Factors affecting approach selection for minimally invasive versus open surgery in the treatment of adult spinal deformity: analysis of a prospective, nonrandomized multicenter study

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  • 1 Department of Neurosurgery, University of Michigan, Ann Arbor, Michigan;
  • 2 Department of Neurological Surgery, Oregon Health & Science University, Portland, Oregon;
  • 3 Department of Neurosurgery, University of California, San Francisco, California;
  • 4 Spine Institute of Louisiana, Shreveport, Louisiana;
  • 5 Department of Orthopaedic Surgery, Scripps Clinic, La Jolla, California;
  • 6 Department of Neurosurgery, Barrow Neurological Institute, Phoenix, Arizona;
  • 7 Department of Neurosurgery, University of Miami, Florida;
  • 8 Department of Neurological Surgery, Rush University Medical Center, Chicago, Illinois;
  • 9 Department of Neurosurgery, University of Pittsburgh Medical Center, Pittsburgh, Pennsylvania;
  • 10 Department of Orthopaedics, Cedars-Sinai Medical Center, Los Angeles, California;
  • 11 Department of Neurosurgery, Cornell Medical Center, New York, New York;
  • 12 School of Medicine, University of California, San Francisco, California; and
  • 13 Departments of Orthopaedic Surgery and Neurosurgery, Duke University, Durham, North Carolina
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OBJECTIVE

Surgical decision-making and planning is a key factor in optimizing outcomes in adult spinal deformity (ASD). Minimally invasive spinal (MIS) strategies for ASD have been increasingly used as an option to decrease postoperative morbidity. This study analyzes factors involved in the selection of either a traditional open approach or a minimally invasive approach to treat ASD in a prospective, nonrandomized multicenter trial. All centers had at least 5 years of experience in minimally invasive techniques for ASD.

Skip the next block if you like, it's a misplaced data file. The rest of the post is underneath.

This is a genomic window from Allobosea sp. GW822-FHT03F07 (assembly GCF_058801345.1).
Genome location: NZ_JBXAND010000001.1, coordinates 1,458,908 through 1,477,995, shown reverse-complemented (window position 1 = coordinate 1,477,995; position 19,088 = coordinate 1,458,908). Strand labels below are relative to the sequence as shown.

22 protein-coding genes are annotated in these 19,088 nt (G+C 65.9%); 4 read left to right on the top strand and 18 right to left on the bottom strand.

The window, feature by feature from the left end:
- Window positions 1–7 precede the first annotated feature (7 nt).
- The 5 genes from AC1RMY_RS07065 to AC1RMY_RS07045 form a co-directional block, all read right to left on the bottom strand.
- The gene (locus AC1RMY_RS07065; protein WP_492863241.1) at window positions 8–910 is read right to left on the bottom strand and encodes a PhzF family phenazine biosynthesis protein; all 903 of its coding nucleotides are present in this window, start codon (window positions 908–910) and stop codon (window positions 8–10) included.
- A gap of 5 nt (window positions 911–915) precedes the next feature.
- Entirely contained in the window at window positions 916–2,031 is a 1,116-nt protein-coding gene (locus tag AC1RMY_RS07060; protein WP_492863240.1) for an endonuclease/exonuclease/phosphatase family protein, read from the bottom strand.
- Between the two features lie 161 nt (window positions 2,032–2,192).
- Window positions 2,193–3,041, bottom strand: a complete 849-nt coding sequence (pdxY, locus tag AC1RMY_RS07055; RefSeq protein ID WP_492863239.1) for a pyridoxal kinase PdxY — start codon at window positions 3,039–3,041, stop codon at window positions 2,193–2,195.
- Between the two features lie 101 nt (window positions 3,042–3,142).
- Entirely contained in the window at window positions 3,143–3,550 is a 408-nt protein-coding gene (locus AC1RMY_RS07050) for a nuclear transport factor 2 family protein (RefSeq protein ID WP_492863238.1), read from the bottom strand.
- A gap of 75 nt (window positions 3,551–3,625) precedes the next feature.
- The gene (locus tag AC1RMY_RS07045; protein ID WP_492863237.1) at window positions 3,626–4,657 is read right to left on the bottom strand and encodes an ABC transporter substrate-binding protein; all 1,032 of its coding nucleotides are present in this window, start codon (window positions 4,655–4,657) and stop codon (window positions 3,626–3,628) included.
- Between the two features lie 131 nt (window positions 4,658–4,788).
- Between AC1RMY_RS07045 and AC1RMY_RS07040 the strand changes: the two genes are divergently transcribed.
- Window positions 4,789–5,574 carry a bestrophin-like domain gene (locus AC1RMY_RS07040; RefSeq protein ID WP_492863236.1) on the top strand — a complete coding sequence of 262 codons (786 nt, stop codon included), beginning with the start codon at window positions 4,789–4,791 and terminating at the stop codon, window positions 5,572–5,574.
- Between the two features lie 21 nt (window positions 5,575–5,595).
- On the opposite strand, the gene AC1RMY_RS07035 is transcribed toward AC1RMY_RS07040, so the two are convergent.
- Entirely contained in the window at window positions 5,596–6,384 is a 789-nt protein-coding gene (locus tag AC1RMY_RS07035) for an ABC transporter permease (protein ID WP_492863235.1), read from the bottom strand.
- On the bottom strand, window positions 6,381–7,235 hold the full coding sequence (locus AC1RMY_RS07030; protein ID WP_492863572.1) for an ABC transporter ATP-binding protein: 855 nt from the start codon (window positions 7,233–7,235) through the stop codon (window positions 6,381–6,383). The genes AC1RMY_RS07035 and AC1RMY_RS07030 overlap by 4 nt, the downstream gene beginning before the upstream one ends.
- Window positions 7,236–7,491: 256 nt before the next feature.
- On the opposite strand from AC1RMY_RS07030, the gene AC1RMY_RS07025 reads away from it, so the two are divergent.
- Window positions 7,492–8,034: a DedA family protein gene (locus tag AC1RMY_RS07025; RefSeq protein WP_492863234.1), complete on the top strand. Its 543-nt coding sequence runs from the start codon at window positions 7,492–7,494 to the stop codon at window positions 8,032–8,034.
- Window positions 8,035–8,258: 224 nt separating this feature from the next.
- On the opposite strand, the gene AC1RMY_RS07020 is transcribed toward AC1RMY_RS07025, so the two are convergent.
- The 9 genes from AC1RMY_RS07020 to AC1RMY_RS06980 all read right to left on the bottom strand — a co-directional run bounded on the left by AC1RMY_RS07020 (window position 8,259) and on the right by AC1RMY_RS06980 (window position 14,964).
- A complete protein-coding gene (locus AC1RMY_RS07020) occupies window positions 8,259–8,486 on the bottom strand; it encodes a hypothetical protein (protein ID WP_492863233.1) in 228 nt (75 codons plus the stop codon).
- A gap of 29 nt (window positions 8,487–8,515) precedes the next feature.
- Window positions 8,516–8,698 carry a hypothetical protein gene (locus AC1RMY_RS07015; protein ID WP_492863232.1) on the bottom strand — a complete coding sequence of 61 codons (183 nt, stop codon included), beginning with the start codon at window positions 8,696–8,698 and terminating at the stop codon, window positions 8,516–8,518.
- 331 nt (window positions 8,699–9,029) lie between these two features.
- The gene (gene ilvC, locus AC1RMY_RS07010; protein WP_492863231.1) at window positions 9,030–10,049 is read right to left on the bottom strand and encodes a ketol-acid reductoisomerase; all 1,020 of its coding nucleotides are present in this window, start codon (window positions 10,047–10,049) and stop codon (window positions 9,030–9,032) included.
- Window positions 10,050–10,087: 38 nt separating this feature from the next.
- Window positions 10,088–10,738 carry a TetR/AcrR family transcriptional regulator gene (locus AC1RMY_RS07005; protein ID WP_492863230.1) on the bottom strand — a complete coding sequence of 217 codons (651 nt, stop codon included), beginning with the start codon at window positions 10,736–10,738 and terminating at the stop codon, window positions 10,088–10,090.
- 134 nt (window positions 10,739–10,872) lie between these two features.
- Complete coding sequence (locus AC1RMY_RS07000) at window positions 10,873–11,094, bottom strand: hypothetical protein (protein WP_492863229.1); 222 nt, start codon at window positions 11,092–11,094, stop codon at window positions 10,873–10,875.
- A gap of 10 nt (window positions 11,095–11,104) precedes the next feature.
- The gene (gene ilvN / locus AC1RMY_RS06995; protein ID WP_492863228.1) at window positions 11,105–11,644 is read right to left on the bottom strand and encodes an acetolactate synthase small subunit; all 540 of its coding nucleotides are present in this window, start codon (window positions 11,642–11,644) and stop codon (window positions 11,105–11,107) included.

METHODS

The study enrolled 268 patients, of whom 120 underwent open surgery and 148 underwent MIS surgery. Inclusion criteria included age ≥ 18 years, and at least one of the following criteria: coronal curve (CC) ≥ 20°, sagittal vertical axis (SVA) > 5 cm, pelvic tilt (PT) > 25°, or thoracic kyphosis (TK) > 60°. Surgical approach selection was made at the discretion of the operating surgeon. Preoperative significant differences were included in a multivariate logistic regression analysis to determine odds ratios (ORs) for approach selection.